From New England scalloped oysters cooked in cream and butter to New Orleans gumbo to perloo, a South Carolina oyster stew similar to pilaf, oyster stews span the United States and beyond. In fact, canned oyster stew, developed by a Washington state manufacturer, is sold worldwide. When choosing oysters to cook in a stew, pick either fresh oysters in their shells or in jars in the refrigerated section of your grocery store. Oysters range from 1 1/2 inches long up to foot-long varieties, but all of them cook quickly because, unlike meat, oysters contain lots of water and minimal muscle.
If you are using oysters still in the shell, shuck them by wrapping each one in a towel and holding it with the flat side down on a cutting board while you wedge a shucking knife into the shell. Turn the knife to pop open the shell. Pour excess liquid from the shell into a bowl before cutting the oyster out of the shell.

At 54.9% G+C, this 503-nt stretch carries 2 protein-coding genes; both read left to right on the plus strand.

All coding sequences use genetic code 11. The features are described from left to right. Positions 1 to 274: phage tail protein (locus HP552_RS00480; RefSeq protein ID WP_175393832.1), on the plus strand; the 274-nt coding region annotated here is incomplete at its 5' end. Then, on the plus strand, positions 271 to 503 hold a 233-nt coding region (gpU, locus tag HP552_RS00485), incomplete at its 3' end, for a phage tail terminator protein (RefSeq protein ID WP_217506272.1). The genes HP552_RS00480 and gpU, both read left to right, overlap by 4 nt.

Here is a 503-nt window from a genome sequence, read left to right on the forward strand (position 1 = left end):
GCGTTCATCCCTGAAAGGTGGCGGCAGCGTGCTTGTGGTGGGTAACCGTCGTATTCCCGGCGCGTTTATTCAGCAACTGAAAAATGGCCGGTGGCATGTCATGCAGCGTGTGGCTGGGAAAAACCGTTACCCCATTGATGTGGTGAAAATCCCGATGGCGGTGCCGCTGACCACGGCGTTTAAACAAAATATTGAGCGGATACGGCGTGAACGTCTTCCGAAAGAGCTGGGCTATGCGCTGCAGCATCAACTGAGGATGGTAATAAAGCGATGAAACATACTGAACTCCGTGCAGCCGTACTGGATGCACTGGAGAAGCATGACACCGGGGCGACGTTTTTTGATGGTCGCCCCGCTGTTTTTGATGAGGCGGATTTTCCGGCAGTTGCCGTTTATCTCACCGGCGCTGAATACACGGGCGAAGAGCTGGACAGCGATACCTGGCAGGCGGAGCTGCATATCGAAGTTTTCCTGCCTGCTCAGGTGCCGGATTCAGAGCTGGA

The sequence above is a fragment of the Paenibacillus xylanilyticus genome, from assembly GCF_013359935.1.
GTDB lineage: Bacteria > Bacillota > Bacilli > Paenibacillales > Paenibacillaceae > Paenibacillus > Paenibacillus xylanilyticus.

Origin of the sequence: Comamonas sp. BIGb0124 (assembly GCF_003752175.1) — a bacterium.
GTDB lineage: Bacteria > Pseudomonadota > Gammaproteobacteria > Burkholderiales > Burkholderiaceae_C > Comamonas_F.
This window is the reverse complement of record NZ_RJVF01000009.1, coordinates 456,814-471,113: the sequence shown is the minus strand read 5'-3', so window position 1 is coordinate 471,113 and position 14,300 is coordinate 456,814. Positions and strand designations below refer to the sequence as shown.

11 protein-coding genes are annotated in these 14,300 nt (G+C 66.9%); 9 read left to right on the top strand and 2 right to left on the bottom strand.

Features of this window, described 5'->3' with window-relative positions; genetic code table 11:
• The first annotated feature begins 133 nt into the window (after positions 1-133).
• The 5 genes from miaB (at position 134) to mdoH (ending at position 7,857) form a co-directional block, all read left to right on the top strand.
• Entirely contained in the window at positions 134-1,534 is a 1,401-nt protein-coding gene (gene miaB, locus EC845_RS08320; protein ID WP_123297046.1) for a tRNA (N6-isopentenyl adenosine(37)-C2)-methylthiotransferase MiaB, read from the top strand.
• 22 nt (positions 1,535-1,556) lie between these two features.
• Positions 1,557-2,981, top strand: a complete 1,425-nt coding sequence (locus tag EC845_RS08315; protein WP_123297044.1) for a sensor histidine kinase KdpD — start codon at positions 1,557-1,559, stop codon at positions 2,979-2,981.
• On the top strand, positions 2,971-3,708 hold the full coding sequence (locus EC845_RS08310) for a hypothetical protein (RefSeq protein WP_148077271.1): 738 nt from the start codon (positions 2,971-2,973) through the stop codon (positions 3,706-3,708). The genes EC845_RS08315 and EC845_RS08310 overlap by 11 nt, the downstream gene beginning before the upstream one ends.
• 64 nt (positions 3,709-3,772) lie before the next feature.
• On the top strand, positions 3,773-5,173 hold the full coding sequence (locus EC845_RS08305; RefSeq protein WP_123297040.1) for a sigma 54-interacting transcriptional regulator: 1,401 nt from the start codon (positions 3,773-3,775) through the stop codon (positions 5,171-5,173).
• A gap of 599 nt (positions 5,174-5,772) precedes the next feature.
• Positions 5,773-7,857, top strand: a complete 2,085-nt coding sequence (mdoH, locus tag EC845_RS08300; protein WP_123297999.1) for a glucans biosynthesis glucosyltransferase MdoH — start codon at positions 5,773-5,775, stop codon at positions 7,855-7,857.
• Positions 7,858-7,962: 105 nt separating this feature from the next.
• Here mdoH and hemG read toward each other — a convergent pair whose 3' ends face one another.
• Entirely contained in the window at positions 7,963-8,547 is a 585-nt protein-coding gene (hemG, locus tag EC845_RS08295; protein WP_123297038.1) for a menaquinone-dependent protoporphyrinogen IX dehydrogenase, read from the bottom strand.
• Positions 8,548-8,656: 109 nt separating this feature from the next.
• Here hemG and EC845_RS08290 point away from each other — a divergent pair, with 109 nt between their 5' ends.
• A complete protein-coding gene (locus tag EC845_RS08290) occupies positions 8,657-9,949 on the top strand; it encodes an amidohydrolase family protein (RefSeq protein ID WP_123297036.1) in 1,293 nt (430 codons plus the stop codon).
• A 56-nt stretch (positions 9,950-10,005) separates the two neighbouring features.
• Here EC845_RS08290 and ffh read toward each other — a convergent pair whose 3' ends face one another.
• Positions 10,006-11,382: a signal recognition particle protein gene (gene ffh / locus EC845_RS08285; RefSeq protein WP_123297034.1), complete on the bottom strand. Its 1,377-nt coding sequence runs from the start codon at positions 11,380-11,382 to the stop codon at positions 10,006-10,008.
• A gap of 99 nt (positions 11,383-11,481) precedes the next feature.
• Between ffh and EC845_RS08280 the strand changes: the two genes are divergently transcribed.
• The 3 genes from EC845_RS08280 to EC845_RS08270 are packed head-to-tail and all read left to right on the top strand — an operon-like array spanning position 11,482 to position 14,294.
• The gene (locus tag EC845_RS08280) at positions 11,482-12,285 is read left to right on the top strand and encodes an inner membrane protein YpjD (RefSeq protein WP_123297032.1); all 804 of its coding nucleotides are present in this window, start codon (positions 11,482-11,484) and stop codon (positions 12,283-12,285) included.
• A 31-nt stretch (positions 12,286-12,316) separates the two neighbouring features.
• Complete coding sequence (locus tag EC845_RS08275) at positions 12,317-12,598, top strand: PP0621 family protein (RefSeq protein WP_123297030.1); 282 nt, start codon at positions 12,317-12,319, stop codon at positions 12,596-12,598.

Cut the oysters into the size you want for your stew. Small ones won't need cutting, but you may want to cut large oysters into halves or thirds.
Place the oysters in a bowl and set aside. Try to save as much of the oyster liquid as you can to add to the stew by draining it from the shell, the cutting board or the jar.
Cook your oyster gumbo, perloo or stew according to the recipe directions until all ingredients except the oysters and any other shellfish have been added.
Add the oysters to the stew and cook them on medium-low heat for five to 10 minutes, depending on the size of the oysters. You'll know the oysters are cooked when their edges begin to curl.